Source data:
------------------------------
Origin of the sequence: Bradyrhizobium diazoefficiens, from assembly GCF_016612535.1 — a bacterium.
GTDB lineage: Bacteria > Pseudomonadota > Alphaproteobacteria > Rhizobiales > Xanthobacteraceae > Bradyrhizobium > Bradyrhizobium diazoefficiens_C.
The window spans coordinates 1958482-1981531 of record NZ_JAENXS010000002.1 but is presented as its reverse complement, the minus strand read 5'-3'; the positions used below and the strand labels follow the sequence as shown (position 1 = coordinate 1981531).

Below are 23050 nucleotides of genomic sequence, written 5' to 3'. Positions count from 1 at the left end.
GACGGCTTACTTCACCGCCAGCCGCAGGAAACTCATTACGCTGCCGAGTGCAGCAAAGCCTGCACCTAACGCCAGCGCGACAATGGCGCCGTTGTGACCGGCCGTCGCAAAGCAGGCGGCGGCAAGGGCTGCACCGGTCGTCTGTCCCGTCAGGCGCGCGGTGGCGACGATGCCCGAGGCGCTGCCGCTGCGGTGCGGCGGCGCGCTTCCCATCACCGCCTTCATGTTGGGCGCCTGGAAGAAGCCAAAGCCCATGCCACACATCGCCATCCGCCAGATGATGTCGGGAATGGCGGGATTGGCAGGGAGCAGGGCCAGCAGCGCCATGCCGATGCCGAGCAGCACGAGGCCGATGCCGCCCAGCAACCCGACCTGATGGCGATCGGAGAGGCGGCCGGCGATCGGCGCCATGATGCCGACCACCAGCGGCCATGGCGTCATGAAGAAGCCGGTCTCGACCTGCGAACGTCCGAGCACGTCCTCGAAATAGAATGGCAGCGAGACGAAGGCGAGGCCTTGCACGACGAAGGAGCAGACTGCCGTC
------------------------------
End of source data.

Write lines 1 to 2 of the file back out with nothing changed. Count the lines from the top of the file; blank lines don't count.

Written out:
Origin of the sequence: Bradyrhizobium diazoefficiens, from assembly GCF_016612535.1 — a bacterium.
GTDB lineage: Bacteria > Pseudomonadota > Alphaproteobacteria > Rhizobiales > Xanthobacteraceae > Bradyrhizobium > Bradyrhizobium diazoefficiens_C.